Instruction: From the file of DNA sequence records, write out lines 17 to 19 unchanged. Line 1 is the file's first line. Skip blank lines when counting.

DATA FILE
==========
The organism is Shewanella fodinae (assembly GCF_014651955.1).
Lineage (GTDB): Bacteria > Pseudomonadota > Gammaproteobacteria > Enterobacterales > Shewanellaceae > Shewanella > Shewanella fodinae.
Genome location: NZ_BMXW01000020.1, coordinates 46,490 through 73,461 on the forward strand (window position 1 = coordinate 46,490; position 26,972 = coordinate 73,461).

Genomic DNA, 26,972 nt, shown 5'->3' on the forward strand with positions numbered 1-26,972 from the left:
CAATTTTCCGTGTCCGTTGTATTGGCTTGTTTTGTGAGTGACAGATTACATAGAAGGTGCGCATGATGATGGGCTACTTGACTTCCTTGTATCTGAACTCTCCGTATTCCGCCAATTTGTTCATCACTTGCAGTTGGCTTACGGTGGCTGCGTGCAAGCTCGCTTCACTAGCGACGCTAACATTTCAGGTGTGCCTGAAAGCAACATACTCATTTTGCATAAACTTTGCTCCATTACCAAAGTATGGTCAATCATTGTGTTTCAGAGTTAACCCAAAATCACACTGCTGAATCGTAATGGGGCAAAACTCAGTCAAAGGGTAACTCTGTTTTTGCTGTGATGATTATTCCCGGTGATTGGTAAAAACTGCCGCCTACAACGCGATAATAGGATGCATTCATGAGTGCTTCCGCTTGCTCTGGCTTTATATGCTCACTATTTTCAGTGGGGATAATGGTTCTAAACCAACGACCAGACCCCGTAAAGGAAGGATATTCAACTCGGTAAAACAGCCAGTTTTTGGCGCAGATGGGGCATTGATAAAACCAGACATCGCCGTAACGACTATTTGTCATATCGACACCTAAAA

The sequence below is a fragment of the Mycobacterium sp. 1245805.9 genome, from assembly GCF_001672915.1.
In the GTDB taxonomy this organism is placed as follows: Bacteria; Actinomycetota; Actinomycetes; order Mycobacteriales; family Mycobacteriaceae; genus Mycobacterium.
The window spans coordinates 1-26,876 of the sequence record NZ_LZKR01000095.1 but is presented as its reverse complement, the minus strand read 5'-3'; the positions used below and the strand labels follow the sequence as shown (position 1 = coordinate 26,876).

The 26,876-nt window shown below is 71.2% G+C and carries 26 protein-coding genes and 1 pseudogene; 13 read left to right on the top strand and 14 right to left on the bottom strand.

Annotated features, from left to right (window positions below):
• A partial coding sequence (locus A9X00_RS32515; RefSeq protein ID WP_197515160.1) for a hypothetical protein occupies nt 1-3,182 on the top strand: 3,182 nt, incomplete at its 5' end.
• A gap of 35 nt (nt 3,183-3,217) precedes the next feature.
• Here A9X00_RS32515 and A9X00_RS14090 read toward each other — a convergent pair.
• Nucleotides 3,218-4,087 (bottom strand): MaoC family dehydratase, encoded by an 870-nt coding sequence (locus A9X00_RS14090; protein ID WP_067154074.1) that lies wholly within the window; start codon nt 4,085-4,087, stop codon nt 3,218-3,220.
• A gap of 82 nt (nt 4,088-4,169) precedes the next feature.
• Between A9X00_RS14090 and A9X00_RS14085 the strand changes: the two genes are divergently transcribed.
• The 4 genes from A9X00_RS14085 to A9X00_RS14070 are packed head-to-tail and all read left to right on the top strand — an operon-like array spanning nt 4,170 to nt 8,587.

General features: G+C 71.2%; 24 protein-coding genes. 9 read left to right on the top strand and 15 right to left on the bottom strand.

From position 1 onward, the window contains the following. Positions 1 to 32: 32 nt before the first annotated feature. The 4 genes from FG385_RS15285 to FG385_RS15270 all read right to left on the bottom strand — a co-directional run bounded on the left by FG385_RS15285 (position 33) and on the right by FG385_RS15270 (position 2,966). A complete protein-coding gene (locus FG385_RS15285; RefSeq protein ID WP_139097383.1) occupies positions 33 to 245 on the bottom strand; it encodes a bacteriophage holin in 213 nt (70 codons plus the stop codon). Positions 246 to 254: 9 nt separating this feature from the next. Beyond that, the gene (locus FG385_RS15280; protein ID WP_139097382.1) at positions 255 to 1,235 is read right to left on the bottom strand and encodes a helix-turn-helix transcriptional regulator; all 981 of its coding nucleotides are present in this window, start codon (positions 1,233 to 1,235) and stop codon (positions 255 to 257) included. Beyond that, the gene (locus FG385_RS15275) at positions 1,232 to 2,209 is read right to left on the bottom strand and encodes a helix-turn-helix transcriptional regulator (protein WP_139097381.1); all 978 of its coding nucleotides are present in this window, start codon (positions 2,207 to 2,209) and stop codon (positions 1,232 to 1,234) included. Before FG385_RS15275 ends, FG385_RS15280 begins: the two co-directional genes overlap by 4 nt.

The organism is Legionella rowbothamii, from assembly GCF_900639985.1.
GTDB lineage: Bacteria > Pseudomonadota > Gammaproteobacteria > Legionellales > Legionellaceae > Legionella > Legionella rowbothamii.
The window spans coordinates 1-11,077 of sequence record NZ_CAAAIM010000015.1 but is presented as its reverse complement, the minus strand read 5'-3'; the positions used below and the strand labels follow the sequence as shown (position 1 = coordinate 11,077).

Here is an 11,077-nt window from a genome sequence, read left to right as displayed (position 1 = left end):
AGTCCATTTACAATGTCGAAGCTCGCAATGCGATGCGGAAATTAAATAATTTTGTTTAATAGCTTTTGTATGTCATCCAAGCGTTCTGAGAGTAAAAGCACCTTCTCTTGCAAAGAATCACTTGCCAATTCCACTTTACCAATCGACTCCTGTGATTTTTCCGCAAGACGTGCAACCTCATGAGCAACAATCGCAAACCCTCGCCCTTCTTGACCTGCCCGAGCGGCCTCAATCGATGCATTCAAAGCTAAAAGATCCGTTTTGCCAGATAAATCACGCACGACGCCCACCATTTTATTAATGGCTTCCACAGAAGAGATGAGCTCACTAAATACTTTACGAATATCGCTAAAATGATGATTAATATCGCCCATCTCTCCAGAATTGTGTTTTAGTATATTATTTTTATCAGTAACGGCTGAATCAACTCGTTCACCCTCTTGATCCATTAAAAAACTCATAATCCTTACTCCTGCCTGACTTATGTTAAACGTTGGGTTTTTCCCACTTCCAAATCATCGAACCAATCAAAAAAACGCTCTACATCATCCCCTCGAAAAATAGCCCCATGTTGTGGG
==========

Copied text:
• The 4 genes from A9X00_RS14085 to A9X00_RS14070 are packed head-to-tail and all read left to right on the top strand — an operon-like array spanning nt 4,170 to nt 8,587.

General features: G+C 71.2%; 24 protein-coding genes. 9 read left to right on the top strand and 15 right to left on the bottom strand.

From position 1 onward, the window contains the following. Positions 1 to 32: 32 nt before the first annotated feature. The 4 genes from FG385_RS15285 to FG385_RS15270 all read right to left on the bottom strand — a co-directional run bounded on the left by FG385_RS15285 (position 33) and on the right by FG385_RS15270 (position 2,966). A complete protein-coding gene (locus FG385_RS15285; RefSeq protein ID WP_139097383.1) occupies positions 33 to 245 on the bottom strand; it encodes a bacteriophage holin in 213 nt (70 codons plus the stop codon). Positions 246 to 254: 9 nt separating this feature from the next. Beyond that, the gene (locus FG385_RS15280; protein ID WP_139097382.1) at positions 255 to 1,235 is read right to left on the bottom strand and encodes a helix-turn-helix transcriptional regulator; all 981 of its coding nucleotides are present in this window, start codon (positions 1,233 to 1,235) and stop codon (positions 255 to 257) included. Beyond that, the gene (locus FG385_RS15275) at positions 1,232 to 2,209 is read right to left on the bottom strand and encodes a helix-turn-helix transcriptional regulator (protein WP_139097381.1); all 978 of its coding nucleotides are present in this window, start codon (positions 2,207 to 2,209) and stop codon (positions 1,232 to 1,234) included. Before FG385_RS15275 ends, FG385_RS15280 begins: the two co-directional genes overlap by 4 nt.